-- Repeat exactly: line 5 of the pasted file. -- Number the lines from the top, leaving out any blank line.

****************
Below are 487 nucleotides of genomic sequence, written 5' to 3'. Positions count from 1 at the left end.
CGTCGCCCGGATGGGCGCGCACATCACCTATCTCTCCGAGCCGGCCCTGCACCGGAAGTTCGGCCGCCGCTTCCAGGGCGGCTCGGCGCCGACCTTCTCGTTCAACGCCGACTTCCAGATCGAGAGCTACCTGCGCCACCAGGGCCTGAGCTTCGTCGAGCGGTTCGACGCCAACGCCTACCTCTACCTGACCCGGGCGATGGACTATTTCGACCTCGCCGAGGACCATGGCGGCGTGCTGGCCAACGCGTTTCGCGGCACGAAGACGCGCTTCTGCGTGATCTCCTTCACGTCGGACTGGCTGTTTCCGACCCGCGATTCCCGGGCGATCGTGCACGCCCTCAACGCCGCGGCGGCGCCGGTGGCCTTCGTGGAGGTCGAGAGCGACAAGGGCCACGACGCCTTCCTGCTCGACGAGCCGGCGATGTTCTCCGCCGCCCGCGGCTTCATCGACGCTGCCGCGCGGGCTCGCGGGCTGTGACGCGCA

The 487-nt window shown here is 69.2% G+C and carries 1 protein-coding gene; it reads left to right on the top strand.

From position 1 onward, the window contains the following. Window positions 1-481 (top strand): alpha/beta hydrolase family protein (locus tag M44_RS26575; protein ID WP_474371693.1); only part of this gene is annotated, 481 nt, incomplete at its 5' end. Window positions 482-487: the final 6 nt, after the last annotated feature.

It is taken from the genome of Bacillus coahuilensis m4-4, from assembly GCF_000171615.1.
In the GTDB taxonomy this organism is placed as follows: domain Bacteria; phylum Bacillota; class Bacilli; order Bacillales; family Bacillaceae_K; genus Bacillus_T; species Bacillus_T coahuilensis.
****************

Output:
It is taken from the genome of Bacillus coahuilensis m4-4, from assembly GCF_000171615.1.